Similar to reports from other geographical regions in the world, the investigations, diagnosis and management of chILD cases are not standardised, with center variation likely influenced by local biases, resources and expertise. Over the last few years major collaborative efforts in the US and Europe have worked towards achieving consensus protocols and guidelines on the diagnosis and initial treatment of chILD [5, 20]. Much progress has been made in these geographical regions with the development of excellent models for strategic planning for chILD in order to improve the fragmentation of services, enable patients and health professionals to provide and use best practice care. Thus, there is a compelling need for a similar approach in Australasia. We need to establish a local chILD network to build on current expertise in disease diagnosis and treatment and collaborate with international chILD groups. We believe that, in keeping with the principles of a call for a National Plan for Rare Diseases in Australia [6], this study will help raise awareness of the burden of chILD and highlight the need for national and international collaboration to improve the health care for children with interstitial lung disease in Australasia.

Conclusion

In summary, chILD is rare in Australasia with an estimated period prevalence of 1.5/million children aged 0–18 years. There is a need to establish a geographically local chILD network and work collaboratively with global partners if there are to be major advances in this field of rare childhood lung diseases.

Abbreviations

ABCA3: 

ATP-binding cassette sub-family A member 3 protein

chILD: 

Childhood interstitial lung disease

HP: 

Hypersensitivity pneumonitis

HRCT: 

High resolution computed tomography

ILD: 

Interstitial lung disease

NEHI: 

Neuroendocrine hyperplasia of infancy

VATS: 

Video-assisted thoracoscopic surgery

Declarations

Acknowledgements

The authors would like to thank all the paediatric respiratory physicians who participated in the survey. We are also grateful to Phil Robinson, David Armstrong, Andrew Tai, Dominic Fitzgerald, Paul Robinson, Fiona Niven and Thet Khin Gayagay for their valuable contribution in data collection.

Funding

The study was supported by the Australian Paediatric Surveillance Unit Chronic Diseases grant from the Commonwealth and by the National Heart, Lung and Blood Institute of the National Institute of Health under award number RO1HL54703. The content is solely the responsibility of the authors and does not necessarily represent the official views of the National Institutes of Health.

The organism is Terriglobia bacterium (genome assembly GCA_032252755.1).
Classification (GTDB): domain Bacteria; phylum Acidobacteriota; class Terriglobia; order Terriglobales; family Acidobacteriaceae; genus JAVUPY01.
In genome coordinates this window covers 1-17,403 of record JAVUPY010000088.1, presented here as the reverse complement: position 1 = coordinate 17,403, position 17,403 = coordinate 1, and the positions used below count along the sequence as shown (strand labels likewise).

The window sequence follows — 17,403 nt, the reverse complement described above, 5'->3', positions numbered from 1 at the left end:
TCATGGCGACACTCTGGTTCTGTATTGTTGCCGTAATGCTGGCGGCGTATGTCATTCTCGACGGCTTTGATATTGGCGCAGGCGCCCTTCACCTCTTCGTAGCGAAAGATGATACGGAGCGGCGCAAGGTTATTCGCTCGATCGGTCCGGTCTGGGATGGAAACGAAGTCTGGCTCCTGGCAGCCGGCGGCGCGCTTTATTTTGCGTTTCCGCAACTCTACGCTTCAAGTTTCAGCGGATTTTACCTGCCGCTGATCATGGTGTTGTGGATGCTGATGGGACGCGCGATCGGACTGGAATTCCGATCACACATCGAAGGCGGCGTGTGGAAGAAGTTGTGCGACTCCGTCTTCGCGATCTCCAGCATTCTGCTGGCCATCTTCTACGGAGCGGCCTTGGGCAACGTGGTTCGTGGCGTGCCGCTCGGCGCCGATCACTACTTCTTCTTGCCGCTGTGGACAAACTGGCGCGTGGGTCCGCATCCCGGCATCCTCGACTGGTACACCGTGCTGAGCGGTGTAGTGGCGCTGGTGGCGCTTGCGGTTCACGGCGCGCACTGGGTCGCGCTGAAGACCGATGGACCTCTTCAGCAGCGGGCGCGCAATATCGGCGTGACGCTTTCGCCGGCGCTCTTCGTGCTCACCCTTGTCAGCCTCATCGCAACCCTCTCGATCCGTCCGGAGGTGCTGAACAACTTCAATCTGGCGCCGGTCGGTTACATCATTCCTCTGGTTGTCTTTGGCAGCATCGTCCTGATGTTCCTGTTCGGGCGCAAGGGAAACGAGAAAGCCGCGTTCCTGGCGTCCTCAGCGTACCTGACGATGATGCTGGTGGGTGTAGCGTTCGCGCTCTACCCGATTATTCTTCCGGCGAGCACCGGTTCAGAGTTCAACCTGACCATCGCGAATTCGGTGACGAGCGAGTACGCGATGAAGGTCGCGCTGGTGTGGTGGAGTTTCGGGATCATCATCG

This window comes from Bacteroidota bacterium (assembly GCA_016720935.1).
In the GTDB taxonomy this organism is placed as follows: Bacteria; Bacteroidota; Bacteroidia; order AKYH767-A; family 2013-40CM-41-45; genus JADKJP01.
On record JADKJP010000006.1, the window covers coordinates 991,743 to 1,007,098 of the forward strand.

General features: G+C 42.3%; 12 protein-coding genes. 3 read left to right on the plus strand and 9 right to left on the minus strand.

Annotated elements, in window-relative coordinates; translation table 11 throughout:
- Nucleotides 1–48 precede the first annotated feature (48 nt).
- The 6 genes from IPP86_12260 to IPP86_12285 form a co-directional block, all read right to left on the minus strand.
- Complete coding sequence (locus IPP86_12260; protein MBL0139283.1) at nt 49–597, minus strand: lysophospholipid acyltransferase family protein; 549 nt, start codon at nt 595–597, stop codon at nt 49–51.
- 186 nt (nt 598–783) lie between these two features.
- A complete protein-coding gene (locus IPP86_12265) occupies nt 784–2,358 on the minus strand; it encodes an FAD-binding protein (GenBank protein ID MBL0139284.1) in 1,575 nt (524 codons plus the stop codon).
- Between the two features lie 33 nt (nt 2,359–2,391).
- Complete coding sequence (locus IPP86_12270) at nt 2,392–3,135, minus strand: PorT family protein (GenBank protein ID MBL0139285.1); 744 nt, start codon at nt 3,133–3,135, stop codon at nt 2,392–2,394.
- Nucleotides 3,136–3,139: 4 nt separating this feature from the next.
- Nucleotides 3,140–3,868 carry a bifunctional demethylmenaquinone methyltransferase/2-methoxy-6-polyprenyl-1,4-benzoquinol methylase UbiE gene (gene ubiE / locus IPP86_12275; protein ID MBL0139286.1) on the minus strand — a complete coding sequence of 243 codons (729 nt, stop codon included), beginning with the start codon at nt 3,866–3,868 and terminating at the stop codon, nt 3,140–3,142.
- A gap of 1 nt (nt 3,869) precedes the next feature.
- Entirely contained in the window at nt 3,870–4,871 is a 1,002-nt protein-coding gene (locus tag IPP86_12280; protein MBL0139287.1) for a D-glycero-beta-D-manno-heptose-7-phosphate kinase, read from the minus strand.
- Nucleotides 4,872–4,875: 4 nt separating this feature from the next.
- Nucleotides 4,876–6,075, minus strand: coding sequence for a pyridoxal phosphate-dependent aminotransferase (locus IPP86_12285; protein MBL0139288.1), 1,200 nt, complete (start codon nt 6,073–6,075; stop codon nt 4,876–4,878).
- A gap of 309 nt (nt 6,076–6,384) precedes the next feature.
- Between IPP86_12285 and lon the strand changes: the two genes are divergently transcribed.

Availability of data and material

All data generated or analysed during this study are included in the published article.

Authors’ contributions

AJ conceived the initial design of the study. All authors including AJ coordinated data collection from their respective centres. VS analysed the data. VS and AJ drafted the initial manuscript and all authors contributed to its development and approved the final version.

Competing interests

The authors declare that they have no competing interests.

Consent for publication

Not applicable.

Ethics approval and consent to participate

Ethical approval was obtained from the Sydney Children’s Hospital Network Research Ethics Committee (LNR/12/SCHN/267).

Publisher’s Note

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Authors’ Affiliations

(1)
Department of Respiratory Medicine, Discipline of Paediatrics, Sydney Children’s Hospital
(2)
Department of Paediatrics, Royal Hobart Hospital
(3)
Department of Molecular Genetics, The Children’s Hospital at Westmead
(4)
Discipline of Paediatrics and Child Health, Sydney Medical School, The University of Sydney
(5)
Department of Respiratory Medicine, The Children’s Hospital
(6)
Australian Paediatric Surveillance Unit, Kids Research Institute
(7)
Department of Respiratory Medicine, Lady Cilento Children’s Hospital
(8)
Anatomical Pathology, S.A. Pathology, Women’s and Children’s Hospital
(9)
Eudowood Neonatal Pulmonary Division, Department of Pediatrics, Johns Hopkins University School of Medicine
(10)
Department of Respiratory Medicine, Princess Margaret Hospital for Children
(11)
Department of Respiratory Medicine, The Children’s Hospital at Westmead
(12)
Department of Respiratory Paediatrics, Starship Children’s Hospital
(13)
School of Women’s and Children’s Health, Faculty of Medicine, University of New South Wales

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Copyright

© The Author(s). 2017